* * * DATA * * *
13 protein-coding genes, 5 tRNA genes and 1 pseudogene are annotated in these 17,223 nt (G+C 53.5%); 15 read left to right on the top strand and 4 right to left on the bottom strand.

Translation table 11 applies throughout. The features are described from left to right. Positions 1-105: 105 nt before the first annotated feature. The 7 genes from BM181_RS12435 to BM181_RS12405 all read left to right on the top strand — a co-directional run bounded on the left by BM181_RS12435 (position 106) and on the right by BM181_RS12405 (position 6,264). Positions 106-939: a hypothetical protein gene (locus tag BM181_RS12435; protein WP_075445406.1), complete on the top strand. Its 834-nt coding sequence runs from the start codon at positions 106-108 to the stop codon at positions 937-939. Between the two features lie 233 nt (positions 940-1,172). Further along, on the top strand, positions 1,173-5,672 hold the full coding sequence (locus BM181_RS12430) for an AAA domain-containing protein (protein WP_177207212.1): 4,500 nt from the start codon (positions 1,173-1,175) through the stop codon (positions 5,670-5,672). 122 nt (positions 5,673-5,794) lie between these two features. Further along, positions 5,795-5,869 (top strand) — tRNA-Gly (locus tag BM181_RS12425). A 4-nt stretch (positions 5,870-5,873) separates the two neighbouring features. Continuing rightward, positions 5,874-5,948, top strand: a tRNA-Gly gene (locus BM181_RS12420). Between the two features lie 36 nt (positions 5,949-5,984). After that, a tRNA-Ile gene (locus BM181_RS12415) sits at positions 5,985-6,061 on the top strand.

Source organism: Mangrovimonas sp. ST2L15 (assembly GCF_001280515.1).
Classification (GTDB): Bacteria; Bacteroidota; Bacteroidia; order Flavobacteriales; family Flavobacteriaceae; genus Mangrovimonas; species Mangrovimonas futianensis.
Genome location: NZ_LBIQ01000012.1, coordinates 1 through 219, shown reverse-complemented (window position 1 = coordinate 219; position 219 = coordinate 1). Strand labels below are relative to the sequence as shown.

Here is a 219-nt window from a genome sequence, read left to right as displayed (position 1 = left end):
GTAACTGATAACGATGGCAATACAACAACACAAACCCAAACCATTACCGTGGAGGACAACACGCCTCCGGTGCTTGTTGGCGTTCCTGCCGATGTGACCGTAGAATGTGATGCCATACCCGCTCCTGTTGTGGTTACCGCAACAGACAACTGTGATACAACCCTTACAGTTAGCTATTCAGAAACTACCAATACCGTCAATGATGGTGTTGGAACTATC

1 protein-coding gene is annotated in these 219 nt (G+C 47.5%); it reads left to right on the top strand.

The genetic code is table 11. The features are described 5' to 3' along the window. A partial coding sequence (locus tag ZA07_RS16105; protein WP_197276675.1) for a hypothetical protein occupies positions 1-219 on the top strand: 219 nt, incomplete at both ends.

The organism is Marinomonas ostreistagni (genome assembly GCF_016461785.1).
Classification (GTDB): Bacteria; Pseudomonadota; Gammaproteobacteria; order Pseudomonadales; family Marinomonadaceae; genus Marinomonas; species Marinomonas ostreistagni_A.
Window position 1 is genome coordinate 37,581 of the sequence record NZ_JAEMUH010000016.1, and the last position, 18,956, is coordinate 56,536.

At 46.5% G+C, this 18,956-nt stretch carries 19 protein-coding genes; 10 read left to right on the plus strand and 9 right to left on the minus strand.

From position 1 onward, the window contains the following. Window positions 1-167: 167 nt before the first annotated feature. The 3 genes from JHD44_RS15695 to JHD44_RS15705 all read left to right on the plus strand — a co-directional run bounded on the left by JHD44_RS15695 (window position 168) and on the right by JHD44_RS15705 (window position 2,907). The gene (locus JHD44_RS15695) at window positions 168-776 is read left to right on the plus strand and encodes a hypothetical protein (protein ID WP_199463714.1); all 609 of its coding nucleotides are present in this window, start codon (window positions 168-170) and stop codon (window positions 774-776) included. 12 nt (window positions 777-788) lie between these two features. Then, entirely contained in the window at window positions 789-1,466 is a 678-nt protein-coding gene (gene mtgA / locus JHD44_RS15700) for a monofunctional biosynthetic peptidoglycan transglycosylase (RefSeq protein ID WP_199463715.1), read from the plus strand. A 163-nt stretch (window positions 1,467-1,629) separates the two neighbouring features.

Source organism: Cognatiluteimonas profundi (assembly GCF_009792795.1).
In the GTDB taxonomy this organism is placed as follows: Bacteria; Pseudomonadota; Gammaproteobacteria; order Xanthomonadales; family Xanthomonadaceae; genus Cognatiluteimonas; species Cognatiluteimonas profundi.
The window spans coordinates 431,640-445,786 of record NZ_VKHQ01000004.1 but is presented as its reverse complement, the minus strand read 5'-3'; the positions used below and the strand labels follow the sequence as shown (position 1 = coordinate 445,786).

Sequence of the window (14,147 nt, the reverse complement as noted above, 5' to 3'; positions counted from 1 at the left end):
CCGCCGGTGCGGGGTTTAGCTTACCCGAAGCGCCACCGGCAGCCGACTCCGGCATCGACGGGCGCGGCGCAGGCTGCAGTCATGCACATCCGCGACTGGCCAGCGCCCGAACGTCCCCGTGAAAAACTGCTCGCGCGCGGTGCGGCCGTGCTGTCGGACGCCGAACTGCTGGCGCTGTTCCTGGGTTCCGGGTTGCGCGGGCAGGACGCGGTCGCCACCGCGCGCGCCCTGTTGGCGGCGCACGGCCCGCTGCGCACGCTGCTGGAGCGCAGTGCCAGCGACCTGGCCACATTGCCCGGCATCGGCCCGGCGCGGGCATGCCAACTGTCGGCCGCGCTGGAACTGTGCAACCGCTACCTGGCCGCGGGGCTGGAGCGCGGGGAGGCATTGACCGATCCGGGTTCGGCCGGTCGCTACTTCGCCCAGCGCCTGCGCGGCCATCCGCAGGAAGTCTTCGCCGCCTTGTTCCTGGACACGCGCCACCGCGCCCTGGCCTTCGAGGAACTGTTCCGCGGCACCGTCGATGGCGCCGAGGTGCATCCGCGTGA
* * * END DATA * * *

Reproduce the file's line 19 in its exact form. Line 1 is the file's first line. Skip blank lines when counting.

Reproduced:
CCGCCGGTGCGGGGTTTAGCTTACCCGAAGCGCCACCGGCAGCCGACTCCGGCATCGACGGGCGCGGCGCAGGCTGCAGTCATGCACATCCGCGACTGGCCAGCGCCCGAACGTCCCCGTGAAAAACTGCTCGCGCGCGGTGCGGCCGTGCTGTCGGACGCCGAACTGCTGGCGCTGTTCCTGGGTTCCGGGTTGCGCGGGCAGGACGCGGTCGCCACCGCGCGCGCCCTGTTGGCGGCGCACGGCCCGCTGCGCACGCTGCTGGAGCGCAGTGCCAGCGACCTGGCCACATTGCCCGGCATCGGCCCGGCGCGGGCATGCCAACTGTCGGCCGCGCTGGAACTGTGCAACCGCTACCTGGCCGCGGGGCTGGAGCGCGGGGAGGCATTGACCGATCCGGGTTCGGCCGGTCGCTACTTCGCCCAGCGCCTGCGCGGCCATCCGCAGGAAGTCTTCGCCGCCTTGTTCCTGGACACGCGCCACCGCGCCCTGGCCTTCGAGGAACTGTTCCGCGGCACCGTCGATGGCGCCGAGGTGCATCCGCGTGA